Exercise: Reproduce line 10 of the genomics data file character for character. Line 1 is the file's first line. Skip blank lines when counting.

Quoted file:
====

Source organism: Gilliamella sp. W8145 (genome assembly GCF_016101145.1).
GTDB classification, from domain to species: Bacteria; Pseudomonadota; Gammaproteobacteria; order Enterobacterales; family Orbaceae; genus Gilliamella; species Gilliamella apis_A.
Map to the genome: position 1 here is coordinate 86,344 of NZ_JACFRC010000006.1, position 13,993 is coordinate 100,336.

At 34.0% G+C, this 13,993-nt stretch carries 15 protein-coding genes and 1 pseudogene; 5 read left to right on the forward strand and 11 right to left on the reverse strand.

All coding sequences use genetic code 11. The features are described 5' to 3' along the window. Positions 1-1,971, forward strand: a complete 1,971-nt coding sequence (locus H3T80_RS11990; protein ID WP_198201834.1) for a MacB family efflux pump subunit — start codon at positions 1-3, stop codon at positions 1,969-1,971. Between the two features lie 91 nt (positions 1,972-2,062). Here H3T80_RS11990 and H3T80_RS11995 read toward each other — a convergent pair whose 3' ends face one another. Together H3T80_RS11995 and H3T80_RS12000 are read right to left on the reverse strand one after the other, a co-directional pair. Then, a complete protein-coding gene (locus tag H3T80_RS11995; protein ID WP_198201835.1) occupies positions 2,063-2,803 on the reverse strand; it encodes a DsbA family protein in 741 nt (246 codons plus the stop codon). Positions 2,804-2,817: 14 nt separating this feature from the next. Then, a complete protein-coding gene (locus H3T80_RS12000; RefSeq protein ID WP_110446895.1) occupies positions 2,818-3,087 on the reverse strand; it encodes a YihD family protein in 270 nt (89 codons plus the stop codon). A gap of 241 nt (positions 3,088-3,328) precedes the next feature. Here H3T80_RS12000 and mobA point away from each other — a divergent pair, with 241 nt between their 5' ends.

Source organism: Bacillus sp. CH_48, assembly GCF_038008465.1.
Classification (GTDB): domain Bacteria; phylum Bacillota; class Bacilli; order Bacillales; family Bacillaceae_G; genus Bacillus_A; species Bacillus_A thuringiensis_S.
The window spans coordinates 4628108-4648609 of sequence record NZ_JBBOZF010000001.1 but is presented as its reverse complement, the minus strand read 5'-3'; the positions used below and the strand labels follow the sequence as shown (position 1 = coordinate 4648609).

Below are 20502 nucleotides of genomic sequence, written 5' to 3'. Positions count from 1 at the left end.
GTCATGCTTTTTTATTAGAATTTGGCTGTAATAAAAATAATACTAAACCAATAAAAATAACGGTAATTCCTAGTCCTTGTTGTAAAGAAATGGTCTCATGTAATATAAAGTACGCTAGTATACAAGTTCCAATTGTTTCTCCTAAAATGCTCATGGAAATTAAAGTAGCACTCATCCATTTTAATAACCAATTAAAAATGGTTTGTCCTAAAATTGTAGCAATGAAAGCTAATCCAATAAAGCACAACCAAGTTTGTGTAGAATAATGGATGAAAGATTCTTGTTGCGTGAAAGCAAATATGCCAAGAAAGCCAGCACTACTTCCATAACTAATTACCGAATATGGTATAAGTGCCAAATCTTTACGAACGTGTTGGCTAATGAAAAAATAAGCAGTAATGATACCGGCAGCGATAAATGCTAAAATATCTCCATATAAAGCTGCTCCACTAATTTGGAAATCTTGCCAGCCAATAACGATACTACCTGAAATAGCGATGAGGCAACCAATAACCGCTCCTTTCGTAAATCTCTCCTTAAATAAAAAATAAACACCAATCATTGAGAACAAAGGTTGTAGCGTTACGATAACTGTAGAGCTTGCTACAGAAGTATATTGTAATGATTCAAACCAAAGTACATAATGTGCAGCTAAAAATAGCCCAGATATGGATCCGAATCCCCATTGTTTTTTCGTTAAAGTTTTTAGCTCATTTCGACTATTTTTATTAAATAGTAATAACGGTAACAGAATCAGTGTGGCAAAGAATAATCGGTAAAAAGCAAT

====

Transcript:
GTCATGCTTTTTTATTAGAATTTGGCTGTAATAAAAATAATACTAAACCAATAAAAATAACGGTAATTCCTAGTCCTTGTTGTAAAGAAATGGTCTCATGTAATATAAAGTACGCTAGTATACAAGTTCCAATTGTTTCTCCTAAAATGCTCATGGAAATTAAAGTAGCACTCATCCATTTTAATAACCAATTAAAAATGGTTTGTCCTAAAATTGTAGCAATGAAAGCTAATCCAATAAAGCACAACCAAGTTTGTGTAGAATAATGGATGAAAGATTCTTGTTGCGTGAAAGCAAATATGCCAAGAAAGCCAGCACTACTTCCATAACTAATTACCGAATATGGTATAAGTGCCAAATCTTTACGAACGTGTTGGCTAATGAAAAAATAAGCAGTAATGATACCGGCAGCGATAAATGCTAAAATATCTCCATATAAAGCTGCTCCACTAATTTGGAAATCTTGCCAGCCAATAACGATACTACCTGAAATAGCGATGAGGCAACCAATAACCGCTCCTTTCGTAAATCTCTCCTTAAATAAAAAATAAACACCAATCATTGAGAACAAAGGTTGTAGCGTTACGATAACTGTAGAGCTTGCTACAGAAGTATATTGTAATGATTCAAACCAAAGTACATAATGTGCAGCTAAAAATAGCCCAGATATGGATCCGAATCCCCATTGTTTTTTCGTTAAAGTTTTTAGCTCATTTCGACTATTTTTATTAAATAGTAATAACGGTAACAGAATCAGTGTGGCAAAGAATAATCGGTAAAAAGCAAT